The rapid rise in Middle Eastern petrochemical capacity in the next five years will have less effect on Asian resin markets than some analysts have predicted, according to one chemical industry financial analyst.
Sizable increases in Middle Eastern resin capacity and feedstock cost advantages there had been predicted to swamp Asian markets. But new developments such as greater industrialization in the Middle East and rising construction costs will mitigate some of that, according to Sandeep Talwani, managing director of chemicals, oil and gas at the global banking unit of London-based HSBC.
Even if there is a huge rise in Middle Eastern capacity over the next five or six years, Asian economies will not be affected as much as people think, Talwani said in an address at the 2010 China Plastics Industry Conference, held May 26-27 in Hangzhou.
Middle Eastern producers will be adding substantial capacity and much of it will be targeted at Asia, because that is where growth is expected. But a number of factors will mitigate the impact of Middle Eastern resin there, he said.
First, more of the new Middle Eastern capacity will be used locally, as countries in the region pursue industrialization to move further downstream the petrochemicals chain, he said.
There is a vast industrialization policy in place, led by Saudi Arabia, Talwani said.
Middle Eastern petrochemical firms also are increasingly interested in moving away from commodity materials and into higher-value plastics, such as Saudi Basic Industries Corp.'s 2007 acquisition of GE Plastics, he said.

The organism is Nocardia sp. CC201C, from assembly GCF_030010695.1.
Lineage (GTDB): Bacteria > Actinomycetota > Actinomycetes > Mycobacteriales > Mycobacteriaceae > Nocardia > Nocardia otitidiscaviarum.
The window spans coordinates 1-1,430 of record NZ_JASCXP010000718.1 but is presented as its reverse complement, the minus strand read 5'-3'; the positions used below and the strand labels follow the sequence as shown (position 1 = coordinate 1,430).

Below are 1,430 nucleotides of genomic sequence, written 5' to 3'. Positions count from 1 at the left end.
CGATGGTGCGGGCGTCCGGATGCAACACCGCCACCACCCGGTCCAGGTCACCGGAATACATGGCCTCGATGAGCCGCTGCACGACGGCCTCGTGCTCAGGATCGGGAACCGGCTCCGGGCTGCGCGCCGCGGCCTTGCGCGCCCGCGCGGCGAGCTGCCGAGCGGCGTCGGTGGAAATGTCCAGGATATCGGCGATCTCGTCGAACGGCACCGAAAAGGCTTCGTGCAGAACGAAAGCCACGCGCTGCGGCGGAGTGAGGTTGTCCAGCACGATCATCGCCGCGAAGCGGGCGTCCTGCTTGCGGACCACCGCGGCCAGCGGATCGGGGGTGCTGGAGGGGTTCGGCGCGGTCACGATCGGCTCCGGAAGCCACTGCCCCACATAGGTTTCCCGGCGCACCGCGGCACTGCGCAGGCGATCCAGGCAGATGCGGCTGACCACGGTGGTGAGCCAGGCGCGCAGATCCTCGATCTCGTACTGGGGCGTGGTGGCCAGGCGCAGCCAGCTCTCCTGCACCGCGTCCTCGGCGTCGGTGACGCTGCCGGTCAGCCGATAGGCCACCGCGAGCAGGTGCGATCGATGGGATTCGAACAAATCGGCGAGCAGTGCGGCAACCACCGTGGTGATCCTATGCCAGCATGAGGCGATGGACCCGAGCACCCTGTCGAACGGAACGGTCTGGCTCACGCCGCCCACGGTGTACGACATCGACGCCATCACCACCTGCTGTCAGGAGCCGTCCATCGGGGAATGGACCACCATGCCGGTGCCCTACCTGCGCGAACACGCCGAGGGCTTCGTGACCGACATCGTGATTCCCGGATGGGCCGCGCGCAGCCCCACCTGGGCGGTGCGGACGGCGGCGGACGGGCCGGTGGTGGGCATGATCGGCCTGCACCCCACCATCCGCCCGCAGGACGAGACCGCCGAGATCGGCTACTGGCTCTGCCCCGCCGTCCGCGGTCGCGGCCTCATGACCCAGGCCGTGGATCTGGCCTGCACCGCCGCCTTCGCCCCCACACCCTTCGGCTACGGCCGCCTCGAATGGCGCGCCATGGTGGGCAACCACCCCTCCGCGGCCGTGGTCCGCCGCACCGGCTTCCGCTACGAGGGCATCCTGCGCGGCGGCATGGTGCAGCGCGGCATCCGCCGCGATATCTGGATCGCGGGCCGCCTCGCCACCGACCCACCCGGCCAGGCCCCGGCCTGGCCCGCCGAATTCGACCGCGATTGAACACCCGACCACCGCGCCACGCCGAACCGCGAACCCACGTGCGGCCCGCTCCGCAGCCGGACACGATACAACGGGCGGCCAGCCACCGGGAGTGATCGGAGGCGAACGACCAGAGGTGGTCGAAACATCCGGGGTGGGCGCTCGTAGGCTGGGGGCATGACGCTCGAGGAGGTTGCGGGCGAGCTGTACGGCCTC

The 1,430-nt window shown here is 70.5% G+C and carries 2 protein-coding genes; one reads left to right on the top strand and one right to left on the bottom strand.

Some Middle Eastern petrochemical firms also find their construction and financing costs rising, and that's changing the economics of projects and causing delays as firms are forced to refinance, he said.
When the dust settles, Chinese resin makers will remain competitive in their domestic markets when shipping costs and possible Chinese subsidies are factored in, Talwani predicts.
Other regions may not fare as well. North American petrochemical makers could stand to lose significantly in Asia from new Middle Eastern capacity, he said. Northeast Asian producers in Japan and Korea could also lose out, he said.
Petrochemical firms in the U.S. Gulf Coast and northwest Canada are major exporters of resins to Asia, and have been able to increase exports as Asian demand rose rapidly after the financial crisis, he said. Dow Chemical Co., for example, said 20 percent of its fourth-quarter 2009 production was exported from the U.S. to China, Talwani said.
Also, North American firms that use natural gas as a resin feedstock enjoy a sizable cost advantage now because new technology in the U.S. for horizontal drilling called fracking is significantly increasing the amount of natural gas available and lowering the cost, he said.
But in 2011 that cost advantage is expected to narrow and those exports decline, as Asia becomes more self-sufficient in petrochemical capacity, Talwani said.
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